Carphone Warehouse is facing multiple challenges from numerous competitors in a crowded market. The original “independent” mobile phone shop has diversified into fixed-line, mobile, broadband and internet services since launching almost two decades ago and must now manage a raft of differing businesses and conflicting brands.
Carphone was launched in 1989 by the then-25-year-old Charles Dunstone with his £6,000 life savings. He opened his first store in 1990 and by 1993 had 17 retail shops and a mail order operation under the Carphone banner. At the time it competed mainly against the mobile operators’ own-label high street shops, but its niche was so successful it spawned a wealth of imitators.
In 1996 rival mobile phone reseller Phones4u was launched by the Caudwell Group and the two share the spoils. There are also independent resellers who compete against Carphone, as well as Dixons-owned The Link and offerings housed within the major electrical retailers.
Industry observers say the Carphone brand has grown around giving independent advice to consumers on the best mobile deal, although some suggest its forays into becoming an own-brand provider potentially dilute this premise. Verity Evans, creative strategist at branding agency Venture Three, likens the brand to the “gocompare.com of the high street”. “They simplify a confusing market and try to find the best fitting deal for the consumer, regardless of operator,” she says, claiming this is where the company’s value lies and gives it traction over mobile operators’ retail outlets.
Carphone’s financial performance remains strong in the face of a gloomy economic outlook. In the 13 weeks to the end of December, Carphone’s retail revenue increased 1% on a like-for-like basis to £650m, while retail gross profit rose 3.1% like for like.
Evans thinks the retail operation can continue to be successful, despite a saturated UK mobile phone market and a relentless focus from rivals on over-the-phone or Web deals, as people still like face-to-face interaction and having a phone’s features demonstrated.
However, she warns Carphone will need to put out a stronger brand message in order to ensure further growth. “It could position itself as being more on the side of the consumer,” she says. “The miserable phone [Mobli] ad showed the importance of having the right phone. But it doesn’t say much about the company values”.
She adds that if Carphone could extend the brand on that principle of independence: “In such a crowded market, that becomes increasingly confusing, there is a role for someone who can make it clearer.”
But Carphone has itself diversified out of being just a mobile reseller to launch mobile, fixed line and broadband services under the TalkTalk brand in 2003. It is hoping the appointment of Wendy Becker, to oversee its fixed-line and broadband activity, will help take these services to the “next level” (MW last week). But rivals are providing increasingly sophisticated offerings.
Carphone launched its landmark “free” TalkTalk broadband service in April 2006, but the company was quickly overwhelmed by customer demand and struggled to connect users – resulting in a media backlash. Sources suggest that it rushed its offer to market, and is only now recovering.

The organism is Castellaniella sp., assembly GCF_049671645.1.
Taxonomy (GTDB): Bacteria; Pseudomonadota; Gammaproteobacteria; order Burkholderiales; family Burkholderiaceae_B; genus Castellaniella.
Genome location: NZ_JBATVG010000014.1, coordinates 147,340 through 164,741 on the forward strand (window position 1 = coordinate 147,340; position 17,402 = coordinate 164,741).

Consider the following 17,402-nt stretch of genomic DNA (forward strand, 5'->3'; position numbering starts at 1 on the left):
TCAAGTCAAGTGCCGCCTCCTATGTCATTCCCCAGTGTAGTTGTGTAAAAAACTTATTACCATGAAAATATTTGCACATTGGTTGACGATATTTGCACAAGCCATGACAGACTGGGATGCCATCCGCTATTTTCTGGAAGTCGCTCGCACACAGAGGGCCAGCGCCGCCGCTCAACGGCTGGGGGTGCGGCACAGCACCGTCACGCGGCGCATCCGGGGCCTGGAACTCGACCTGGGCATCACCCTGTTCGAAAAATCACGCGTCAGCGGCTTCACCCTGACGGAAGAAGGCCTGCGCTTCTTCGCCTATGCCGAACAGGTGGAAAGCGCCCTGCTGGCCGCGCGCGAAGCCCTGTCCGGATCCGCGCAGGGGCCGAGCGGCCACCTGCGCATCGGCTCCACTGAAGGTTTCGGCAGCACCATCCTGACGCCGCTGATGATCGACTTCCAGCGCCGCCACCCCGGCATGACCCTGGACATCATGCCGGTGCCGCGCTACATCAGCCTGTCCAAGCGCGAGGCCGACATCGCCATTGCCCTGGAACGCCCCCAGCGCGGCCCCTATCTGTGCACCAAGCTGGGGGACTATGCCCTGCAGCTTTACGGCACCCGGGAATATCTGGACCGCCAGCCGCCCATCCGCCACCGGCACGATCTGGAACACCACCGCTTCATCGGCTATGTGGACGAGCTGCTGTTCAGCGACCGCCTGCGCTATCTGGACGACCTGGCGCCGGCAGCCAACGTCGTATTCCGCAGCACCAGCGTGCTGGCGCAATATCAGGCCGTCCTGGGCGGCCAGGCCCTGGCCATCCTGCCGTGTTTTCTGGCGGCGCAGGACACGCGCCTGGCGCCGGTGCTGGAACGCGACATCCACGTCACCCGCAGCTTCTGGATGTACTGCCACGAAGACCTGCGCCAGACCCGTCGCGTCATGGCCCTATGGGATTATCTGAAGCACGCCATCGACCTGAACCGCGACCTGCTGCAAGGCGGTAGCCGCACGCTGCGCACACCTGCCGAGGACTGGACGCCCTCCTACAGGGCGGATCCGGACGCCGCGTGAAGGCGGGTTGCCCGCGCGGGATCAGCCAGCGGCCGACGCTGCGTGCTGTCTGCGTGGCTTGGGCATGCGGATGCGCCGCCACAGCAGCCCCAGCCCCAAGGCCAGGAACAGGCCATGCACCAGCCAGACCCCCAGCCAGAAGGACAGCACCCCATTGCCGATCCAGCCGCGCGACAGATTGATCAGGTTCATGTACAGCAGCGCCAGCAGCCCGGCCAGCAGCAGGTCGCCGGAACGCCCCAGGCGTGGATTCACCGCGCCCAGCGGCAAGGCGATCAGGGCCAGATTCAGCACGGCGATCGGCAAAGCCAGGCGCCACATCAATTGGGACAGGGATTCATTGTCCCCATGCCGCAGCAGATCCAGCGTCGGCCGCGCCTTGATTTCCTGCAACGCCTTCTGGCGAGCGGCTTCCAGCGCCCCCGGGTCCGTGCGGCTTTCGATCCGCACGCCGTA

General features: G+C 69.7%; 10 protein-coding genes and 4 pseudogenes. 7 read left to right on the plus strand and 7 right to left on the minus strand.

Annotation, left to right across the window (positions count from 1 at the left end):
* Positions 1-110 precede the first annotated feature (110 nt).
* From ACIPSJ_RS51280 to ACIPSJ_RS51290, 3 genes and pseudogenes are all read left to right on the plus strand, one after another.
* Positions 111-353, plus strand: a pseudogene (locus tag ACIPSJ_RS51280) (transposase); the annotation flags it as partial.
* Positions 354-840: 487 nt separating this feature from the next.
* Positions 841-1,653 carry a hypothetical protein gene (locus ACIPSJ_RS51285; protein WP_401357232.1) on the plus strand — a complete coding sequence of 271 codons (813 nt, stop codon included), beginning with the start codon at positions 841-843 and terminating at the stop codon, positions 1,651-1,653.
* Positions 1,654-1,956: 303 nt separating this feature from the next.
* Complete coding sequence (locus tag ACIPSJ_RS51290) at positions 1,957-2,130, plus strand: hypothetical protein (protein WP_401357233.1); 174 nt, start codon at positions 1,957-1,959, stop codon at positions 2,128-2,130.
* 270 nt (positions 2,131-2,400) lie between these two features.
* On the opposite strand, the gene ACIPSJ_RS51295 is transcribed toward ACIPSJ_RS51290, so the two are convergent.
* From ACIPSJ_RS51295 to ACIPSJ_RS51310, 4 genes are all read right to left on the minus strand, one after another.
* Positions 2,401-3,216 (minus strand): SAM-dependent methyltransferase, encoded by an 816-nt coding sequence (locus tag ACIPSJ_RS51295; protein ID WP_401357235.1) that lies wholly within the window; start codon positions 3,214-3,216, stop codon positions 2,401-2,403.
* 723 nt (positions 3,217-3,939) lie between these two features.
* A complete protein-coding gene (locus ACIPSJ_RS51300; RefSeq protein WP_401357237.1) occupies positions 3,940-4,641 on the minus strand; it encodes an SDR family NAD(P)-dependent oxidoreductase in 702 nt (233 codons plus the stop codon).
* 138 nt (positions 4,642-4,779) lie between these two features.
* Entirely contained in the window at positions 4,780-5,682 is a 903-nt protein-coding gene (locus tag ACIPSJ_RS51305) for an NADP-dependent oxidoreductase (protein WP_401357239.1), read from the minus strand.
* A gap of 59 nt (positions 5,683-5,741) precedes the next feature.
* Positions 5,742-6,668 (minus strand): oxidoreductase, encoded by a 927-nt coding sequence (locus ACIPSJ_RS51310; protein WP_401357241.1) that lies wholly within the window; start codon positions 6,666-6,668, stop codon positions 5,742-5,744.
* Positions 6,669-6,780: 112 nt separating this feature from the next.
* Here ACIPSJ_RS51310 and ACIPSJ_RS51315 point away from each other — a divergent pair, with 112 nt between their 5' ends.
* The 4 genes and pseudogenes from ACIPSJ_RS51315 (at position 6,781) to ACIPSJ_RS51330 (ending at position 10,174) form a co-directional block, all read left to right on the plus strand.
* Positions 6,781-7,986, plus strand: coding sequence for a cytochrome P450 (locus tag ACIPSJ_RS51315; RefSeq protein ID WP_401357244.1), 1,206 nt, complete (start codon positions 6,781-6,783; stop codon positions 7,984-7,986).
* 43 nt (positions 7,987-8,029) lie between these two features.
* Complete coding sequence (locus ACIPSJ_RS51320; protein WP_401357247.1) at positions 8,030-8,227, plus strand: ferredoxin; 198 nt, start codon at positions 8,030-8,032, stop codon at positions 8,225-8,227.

Carphone says TalkTalk Broadband is now performing well, and is the third biggest UK player, with 2.6 million customers in December, a 20% year-on-year increase. Martin Olausson, digital media director at Strategy Analytics, agrees. “Customers either made their peace or moved to another operator,” he says.
The move certainly shook the broadband industry, with rivals including Orange and BSkyB launching their own free and bundled services. Meanwhile BT was forced to “raise its game in terms of quality”, according to Olausson.
Adam Rumley, research analyst at Enders Analysis, says that Carphone’s entry created a cost divide. “The Carphone offer is available, but people are still paying, and willing to pay, for, broadband – 60% of BT joiners are opting for the high-end options.”
Another ISP executive wonders if TalkTalk’s “utility” feel will count against it, in the face of competition such as Sky, which bundles services together with entertainment content. “People get excited about entertainment, not about just a home phone,” he says, adding this puts Sky best positioned to capture growth.
Philpott points to a shift to multimedia as the next big hurdle for Carphone Warehouse. “This is why Sky is in such a strong position with its premium multiservice brand,” he says. “I don’t know what Carphone will do. It will have to do something as it is missing out if it just offers phone and broadband”.
But Carphone insists its offer is still compelling, particularly as people seek value in the credit crunch environment. A spokeswoman adds “not everyone” wants multiservice packages.
Carphone’s subscriber base has also benefited from the acquisition of AOL’s UK access business in December 2006. But the source feels that going from a dual position of both challenger and incumbent across two brands will cause problems for the group. “The acquisition creates tension between the products and customer bases,” he comments. “The cost of AOL’s service is high, but TalkTalk is free, and it is still trying to reconcile this”.
Carphone says it has no plans to rebrand AOL. Instead, it is focused on gaining share through expansion – 86 stores opened last year taking the global total to 2,423.
Becker, meanwhile, will have to find a way to move TalkTalk away from a price proposition towards consumer demand for sophisticated service bundles. Moreover, if Carphone is to maintain growth it will have to push its independent credentials to an ever-choosier audience.
Timeline: Carphone Warehouse†
1989 Carphone Warehouse started by Charles Dunstone†
1990 First store opens 1996 Enters France and Ireland†
2003 TalkTalk brand launched†
2006 Acquires AOL for $686m (£344m)†
2006 Launches free TalkTalk Broadband